Good Ol’ Housekeeping…

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Two quick housekeeping notes. First, the good news. Starting Monday you’ll see a couple of new faces ’round these parts: I’ve asked three of my favorite bloggers — Diane Dees of D.E.D. Space, Charles Norman Todd of Freiheit und Wissen, and Julie Saltman — to join us here at MoJo Blog for the next few weeks. I’ll let them introduce themselves, but suffice to say, they’re all fantastic writers and we’re excited to have them here at Mother Jones.

The second item is a bit more depressing, at least as far as the content goes. If you haven’t seen Kurt Pitzer’s story on Iraqi nuclear scientists, now up on our homepage, be sure to give it a read; it’s important stuff and a stellar piece of reporting. Way back in 2003, of course, Iraq had only the tiniest scraps of a nuclear program — certainly nothing worth going to war over. What the country did have, however, was a whole slew of very capable nuclear scientists who, under the right conditions, really could start up a program. Surely in the aftermath of the invasion, then, the Bush administration, being so concerned about Iraq’s latent nuclear research program, would have scooped those scientists up and made sure they didn’t fall into the wrong hands, right? Er, right? Apparently not, Pitzer found out: “Nobody knows how many Iraqi scientists may have been lured over the borders into Iran, Syria, or beyond. Nobody knows because no one is keeping tabs.” Oy. So which adjective in the daily rotation should we use for this occasion: Appalling? Unbelievable? Disastrous? Go with something new, perhaps? I can’t decide, but give the article a look.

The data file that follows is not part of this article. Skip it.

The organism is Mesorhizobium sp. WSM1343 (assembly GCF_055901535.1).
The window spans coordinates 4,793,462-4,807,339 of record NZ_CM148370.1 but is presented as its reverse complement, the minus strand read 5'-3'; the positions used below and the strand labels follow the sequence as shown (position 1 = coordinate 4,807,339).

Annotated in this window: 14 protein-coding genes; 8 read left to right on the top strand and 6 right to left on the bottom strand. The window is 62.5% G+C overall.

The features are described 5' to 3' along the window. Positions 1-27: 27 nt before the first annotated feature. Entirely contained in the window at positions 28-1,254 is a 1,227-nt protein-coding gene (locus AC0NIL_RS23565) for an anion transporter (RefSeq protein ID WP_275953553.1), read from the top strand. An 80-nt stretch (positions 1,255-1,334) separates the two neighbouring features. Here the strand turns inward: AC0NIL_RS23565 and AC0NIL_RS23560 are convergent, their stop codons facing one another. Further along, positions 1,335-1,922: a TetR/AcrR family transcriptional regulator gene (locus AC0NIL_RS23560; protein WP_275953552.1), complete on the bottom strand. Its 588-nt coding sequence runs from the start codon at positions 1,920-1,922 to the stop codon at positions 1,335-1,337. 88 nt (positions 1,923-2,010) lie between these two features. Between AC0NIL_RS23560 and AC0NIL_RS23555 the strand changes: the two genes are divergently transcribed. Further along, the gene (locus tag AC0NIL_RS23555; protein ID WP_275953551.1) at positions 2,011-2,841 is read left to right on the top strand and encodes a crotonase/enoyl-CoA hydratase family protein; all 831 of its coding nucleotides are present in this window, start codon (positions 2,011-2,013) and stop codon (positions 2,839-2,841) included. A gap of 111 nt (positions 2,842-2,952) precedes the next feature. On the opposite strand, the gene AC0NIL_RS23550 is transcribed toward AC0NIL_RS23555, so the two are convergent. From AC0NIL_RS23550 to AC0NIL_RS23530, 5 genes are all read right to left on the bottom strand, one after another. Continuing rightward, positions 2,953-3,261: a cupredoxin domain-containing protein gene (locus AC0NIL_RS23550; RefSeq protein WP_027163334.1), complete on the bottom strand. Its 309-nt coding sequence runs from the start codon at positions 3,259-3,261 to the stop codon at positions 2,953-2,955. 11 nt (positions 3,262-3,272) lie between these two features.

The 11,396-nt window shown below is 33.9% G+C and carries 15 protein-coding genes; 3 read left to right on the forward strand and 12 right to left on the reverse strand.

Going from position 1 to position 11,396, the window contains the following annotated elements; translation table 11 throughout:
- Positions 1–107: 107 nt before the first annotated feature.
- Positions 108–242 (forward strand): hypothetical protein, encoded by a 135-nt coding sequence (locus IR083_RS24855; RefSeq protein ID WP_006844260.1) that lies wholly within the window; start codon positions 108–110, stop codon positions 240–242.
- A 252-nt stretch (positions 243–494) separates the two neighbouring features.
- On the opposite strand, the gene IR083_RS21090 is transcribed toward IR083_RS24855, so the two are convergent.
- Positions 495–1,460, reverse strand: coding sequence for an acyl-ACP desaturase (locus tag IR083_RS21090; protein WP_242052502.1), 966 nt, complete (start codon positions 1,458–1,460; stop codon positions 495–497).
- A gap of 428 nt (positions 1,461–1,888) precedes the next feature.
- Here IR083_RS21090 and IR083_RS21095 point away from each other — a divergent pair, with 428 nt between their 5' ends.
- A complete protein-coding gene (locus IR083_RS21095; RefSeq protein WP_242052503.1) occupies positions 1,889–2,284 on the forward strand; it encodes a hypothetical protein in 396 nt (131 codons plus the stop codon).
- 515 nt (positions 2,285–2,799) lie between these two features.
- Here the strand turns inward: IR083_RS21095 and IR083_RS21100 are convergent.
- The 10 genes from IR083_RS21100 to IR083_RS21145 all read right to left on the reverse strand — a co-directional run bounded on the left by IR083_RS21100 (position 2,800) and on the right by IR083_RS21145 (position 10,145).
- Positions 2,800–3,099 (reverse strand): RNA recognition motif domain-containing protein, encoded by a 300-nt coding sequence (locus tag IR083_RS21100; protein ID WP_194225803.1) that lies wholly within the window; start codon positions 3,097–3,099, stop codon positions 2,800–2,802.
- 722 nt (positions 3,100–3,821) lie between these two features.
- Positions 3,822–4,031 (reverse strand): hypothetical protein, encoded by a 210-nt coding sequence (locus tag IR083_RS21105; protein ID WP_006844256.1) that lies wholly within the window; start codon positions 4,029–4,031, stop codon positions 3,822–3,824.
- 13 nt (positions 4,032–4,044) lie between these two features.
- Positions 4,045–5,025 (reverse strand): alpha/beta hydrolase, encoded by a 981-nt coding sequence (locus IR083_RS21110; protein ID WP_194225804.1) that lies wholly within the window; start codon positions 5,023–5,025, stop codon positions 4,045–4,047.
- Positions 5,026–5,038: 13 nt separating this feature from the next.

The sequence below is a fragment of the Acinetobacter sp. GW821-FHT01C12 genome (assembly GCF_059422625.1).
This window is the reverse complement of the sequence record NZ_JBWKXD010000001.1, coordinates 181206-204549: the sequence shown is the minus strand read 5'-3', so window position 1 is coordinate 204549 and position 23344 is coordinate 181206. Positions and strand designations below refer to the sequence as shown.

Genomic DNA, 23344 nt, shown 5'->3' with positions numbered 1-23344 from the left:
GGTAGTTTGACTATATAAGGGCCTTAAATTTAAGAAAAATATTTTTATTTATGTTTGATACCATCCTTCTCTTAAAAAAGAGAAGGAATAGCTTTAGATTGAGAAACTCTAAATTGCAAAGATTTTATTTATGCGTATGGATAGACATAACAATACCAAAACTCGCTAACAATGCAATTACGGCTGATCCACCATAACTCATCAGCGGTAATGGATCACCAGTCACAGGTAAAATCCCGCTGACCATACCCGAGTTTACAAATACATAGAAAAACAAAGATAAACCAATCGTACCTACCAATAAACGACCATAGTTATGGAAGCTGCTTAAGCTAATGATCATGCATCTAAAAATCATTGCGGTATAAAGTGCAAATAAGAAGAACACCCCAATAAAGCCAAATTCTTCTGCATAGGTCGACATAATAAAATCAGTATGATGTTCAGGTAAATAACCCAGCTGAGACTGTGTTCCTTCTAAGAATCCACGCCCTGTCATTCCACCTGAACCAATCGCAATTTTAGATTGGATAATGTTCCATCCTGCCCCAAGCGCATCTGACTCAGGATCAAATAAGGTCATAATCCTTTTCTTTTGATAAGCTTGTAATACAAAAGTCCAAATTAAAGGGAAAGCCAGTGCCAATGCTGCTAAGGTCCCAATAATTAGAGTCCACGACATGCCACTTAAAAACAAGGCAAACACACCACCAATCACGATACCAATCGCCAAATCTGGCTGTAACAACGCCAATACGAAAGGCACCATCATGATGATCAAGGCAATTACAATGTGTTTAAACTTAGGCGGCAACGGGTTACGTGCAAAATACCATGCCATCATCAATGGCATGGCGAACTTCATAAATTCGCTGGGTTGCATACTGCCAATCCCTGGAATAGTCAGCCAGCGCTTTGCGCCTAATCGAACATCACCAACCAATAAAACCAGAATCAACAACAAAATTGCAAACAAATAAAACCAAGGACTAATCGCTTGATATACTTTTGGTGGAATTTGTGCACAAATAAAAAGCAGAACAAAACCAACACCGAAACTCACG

HERE ARE THE FACTS:

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ONE MORE QUICK THING:

Our fall fundraising drive is off to a rough start, and we very much need to raise $250,000 in the next couple of weeks. If you value the journalism you get from Mother Jones, please help us do it with a donation today.

As we wrote over the summer, traffic has been down at Mother Jones and a lot of sites with many people thinking news is less important now that Donald Trump is no longer president. But if you're reading this, you're not one of those people, and we're hoping we can rally support from folks like you who really get why our reporting matters right now. And that's how it's always worked: For 45 years now, a relatively small group of readers (compared to everyone we reach) who pitch in from time to time has allowed Mother Jones to do the type of journalism the moment demands and keep it free for everyone else.

Please pitch in with a donation during our fall fundraising drive if you can. We can't afford to come up short, and there's still a long way to go by November 5.

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